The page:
Virtualization and Cloud executives share their predictions for 2013. Read them in this VMblog.com series exclusive.
Contributed article by Rahim Yaseen, Couchbase Senior Vice President, Product Development
Distributed and Clustered Systems Become the Natural Architecture for Applications in 2013
Looking to 2013 evokes an interesting question: Is the world
inherently distributed or is it inherently centralized?
The response in most domains would be that the world is
inherently distributed. In IT and systems, the answer would be it's a cycle
where the pendulum swings both ways.
2013 is the year that we finally accept mainstream
distributed and clustered systems as the natural architecture for Internet applications.
The Internet is built on a fundamentally distributed architecture with no
centralized points of control. Even DNS is distributed. The Internet powerhouses
(Google, Amazon, others) singularly use distributed and clustered architectures
as a foundation. By the way, so does nature.
Alas, we know that distributed systems are hard to build, so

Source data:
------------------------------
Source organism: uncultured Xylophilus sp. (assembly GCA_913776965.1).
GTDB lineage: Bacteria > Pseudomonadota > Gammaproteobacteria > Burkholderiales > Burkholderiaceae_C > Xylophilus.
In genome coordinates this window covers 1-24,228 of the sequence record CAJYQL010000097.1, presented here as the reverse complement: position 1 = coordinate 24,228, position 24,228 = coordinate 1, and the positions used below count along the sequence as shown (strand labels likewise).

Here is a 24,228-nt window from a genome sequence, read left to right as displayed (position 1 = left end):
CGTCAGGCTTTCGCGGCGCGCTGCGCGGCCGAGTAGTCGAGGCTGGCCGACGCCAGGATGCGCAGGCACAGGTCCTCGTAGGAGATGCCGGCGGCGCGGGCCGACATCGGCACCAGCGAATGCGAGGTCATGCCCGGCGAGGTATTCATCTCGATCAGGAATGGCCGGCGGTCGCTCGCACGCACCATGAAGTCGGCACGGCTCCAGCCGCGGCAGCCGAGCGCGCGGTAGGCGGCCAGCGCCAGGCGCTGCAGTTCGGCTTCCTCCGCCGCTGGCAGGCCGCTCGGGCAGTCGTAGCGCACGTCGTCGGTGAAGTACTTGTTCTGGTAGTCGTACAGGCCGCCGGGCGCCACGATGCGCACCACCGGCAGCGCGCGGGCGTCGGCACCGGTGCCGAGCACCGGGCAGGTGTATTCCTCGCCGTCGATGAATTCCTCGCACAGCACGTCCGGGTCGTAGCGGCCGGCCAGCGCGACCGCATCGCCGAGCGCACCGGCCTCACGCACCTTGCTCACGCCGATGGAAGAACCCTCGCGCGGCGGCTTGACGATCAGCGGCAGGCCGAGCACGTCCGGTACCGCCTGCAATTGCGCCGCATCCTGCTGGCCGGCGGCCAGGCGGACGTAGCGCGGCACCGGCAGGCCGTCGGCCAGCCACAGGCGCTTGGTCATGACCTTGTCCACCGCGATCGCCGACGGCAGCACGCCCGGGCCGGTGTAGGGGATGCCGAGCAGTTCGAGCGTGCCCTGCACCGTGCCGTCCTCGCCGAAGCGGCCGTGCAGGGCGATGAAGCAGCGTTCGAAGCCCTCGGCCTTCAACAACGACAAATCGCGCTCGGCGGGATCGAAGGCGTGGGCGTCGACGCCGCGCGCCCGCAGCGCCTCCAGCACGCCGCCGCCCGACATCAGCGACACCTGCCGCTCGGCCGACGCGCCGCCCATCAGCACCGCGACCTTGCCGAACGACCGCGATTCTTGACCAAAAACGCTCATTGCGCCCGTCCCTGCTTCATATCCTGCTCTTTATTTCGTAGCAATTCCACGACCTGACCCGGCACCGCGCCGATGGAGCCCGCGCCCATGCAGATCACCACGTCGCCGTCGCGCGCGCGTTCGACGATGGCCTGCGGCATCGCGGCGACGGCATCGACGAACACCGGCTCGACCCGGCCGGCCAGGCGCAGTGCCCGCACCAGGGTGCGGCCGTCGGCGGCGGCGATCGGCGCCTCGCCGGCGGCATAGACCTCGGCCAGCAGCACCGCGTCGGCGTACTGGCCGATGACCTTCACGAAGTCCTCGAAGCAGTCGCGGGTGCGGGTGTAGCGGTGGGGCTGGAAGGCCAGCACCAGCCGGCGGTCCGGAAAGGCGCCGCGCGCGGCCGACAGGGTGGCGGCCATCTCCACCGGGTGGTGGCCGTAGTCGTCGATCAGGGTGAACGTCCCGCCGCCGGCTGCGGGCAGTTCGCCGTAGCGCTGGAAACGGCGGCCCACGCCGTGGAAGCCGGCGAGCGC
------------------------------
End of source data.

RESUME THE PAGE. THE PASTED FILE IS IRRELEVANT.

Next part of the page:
we end up taking the path of least resistance, starting with easy-to-build, easy-to-manage
and easy-to-understand centralized systems. Over time, we realize that the
centralization that made things fairly easy to build has slowly become a
bottleneck for scaling.
For the proliferation of data on the Internet, the most
natural fit for scaling and processing such data are clusters of distributed systems.
This class of systems was previously exclusively the domain of large Internet
powerhouses. Now, thanks in large part to the innovation of various open source
NoSQL database technologies, these systems are starting to go mainstream and
are being rapidly adopted by those that did not have prior access to such
With these kinds of advances now available "for the rest of
us," my prediction is that 2013 will be the year we embrace distributed and
clustered systems with gusto!
About the Author
Yaseen is senior vice president of product
development for Couchbase, responsible for advancing the company's NoSQL
technology leadership, including the company's flagship NoSQL document database
offering, Couchbase Server. Prior to joining Couchbase, Yaseen served as vice
president of engineering at Oracle Corporation and held executive engineering
positions at SAP and Siebel. Yaseen holds six technical patents spanning the
areas of database, workflow and mobile focused on platforms and frameworks and holds a Ph.D. (EE/CSE) from
the University of Florida in database systems.